Gathering for impact

4 ways to improve hybrid meetings (after they're over)

Conduct better hybrid meetings and increase ownership of outcomes
4 ways to improve hybrid meetings (after they're over)
Photo: Roman Samborskyi (Shutterstock)
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McKenna Sweazey is author of How to Win Friends and Manage Remotely. As an accomplished global executive, she’s had to hone her interpersonal relationship skills over Skype, Google Hangouts, Slack, good old-fashioned phone lines, and now Zoom. Currently she is the VP of marketing at an early-stage start-up.

Preparing for great virtual meetings takes a lot of work, ensuring you have an effective agenda, the right attendees, tools, and roles. But that’s just the start. Effective organizations also prioritize what happens after the meetings to ensure time spent together is productive and will lead to better outcomes. Here are four actions you can take after your meeting to improve hybrid work.

Take better notes

There are four benefits for meeting notes:

  1. Update people who weren’t able to attend
  1. To reference responsibilities, achievements, and comments.
  2. Store the action items.
  3. To track attendance. This public record of attendance can identify trends in participation and encourage accountability.

Create a rhythm for distributing notes and action items

Not everyone can attend every meeting, particularly in asynchronous or hybrid work, so it’s helpful to have a rhythm for distributing the notes and asking receivers to review and respond.

Be thoughtful about where you store these notes. Is it clear who wrote them and who has access? Do they clearly spell out what needs to happen next and by whom?

To increase engagement, consider the audience, the channel, and the action items and optimize your notes formatting accordingly. A shared notes document might be a better place for more detailed notes, while the “Description” section of a repeating meeting might be a better place for brevity.

Decide what needs to change

Did the attendees make you think differently about who should be invited or left off?

Was there someone important missing? How can you ensure they attend? Should they designate another team member to attend?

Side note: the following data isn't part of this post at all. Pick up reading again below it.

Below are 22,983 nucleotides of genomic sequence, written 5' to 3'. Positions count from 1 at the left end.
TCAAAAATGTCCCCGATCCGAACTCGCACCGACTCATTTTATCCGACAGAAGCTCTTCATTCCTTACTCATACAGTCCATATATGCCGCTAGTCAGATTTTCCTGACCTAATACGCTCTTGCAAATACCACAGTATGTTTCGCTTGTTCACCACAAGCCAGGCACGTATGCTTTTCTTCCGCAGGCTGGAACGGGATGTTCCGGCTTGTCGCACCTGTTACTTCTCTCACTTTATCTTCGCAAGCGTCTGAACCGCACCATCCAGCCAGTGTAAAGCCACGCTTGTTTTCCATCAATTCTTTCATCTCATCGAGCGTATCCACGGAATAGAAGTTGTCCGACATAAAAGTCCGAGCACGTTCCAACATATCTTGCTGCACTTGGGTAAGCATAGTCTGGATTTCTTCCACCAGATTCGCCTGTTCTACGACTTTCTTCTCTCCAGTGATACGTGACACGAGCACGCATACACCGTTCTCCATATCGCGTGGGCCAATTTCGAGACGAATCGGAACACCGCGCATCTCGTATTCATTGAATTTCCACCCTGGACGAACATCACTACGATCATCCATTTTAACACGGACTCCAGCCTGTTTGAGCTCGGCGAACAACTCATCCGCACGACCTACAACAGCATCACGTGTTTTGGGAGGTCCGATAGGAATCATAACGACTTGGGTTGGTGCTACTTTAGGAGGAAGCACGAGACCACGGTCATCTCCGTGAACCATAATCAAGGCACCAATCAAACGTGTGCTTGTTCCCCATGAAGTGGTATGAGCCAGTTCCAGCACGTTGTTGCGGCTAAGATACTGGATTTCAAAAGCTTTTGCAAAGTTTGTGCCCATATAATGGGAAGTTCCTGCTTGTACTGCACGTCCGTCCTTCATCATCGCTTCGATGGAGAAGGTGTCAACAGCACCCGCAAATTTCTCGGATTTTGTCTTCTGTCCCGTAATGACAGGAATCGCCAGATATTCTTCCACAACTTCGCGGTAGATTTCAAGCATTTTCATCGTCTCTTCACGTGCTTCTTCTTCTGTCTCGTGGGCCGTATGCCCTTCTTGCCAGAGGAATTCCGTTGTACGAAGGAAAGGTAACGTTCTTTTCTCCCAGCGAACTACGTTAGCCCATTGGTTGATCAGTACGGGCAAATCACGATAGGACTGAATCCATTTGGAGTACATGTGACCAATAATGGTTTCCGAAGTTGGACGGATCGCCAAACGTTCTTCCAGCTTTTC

Was the group inclined to veer off track? You may need a different meeting lead to keep things moving forward.

Did you have the tools to brainstorm or collect information effectively? What else is needed?

Did your hybrid/virtual/in-person situation work well? Hybrid work provides the opportunity to strategically select which meetings work best virtually and which need to be in person.

Did you need really need video? Sometimes calls work better voice-only and sometimes you need to see people’s faces, but teams shouldn’t default to video just because it seems more intimate.

Help others own the meeting

Soliciting feedback and being transparent about your goals is another way to build a great meeting culture. Asking how to improve each meeting can leave team members feeling more inspired, energized, effective, and connected. I recommend this review happens quarterly.

You can adjust the frequency, duration, and timing based on their feedback. Be transparent about the approach you took to make the decision and the benefits of the adjustment. You can demonstrate empathy by providing a sense of ownership over a process that will directly impact them.

While the technology for remote and hybrid work may evolve, the tenets for effective meetings don’t change. Meetings allow us to hear our colleagues’ thoughts and opinions in real time, an essential aspect of a business’s collaborative decision-making. We may have to be more systemic in our processes when meeting virtually, but the output should be the same. Frameworks for asynchronous group communication can help us disseminate information and make decisions faster, more equitably, and ideally, with better results, no matter our location.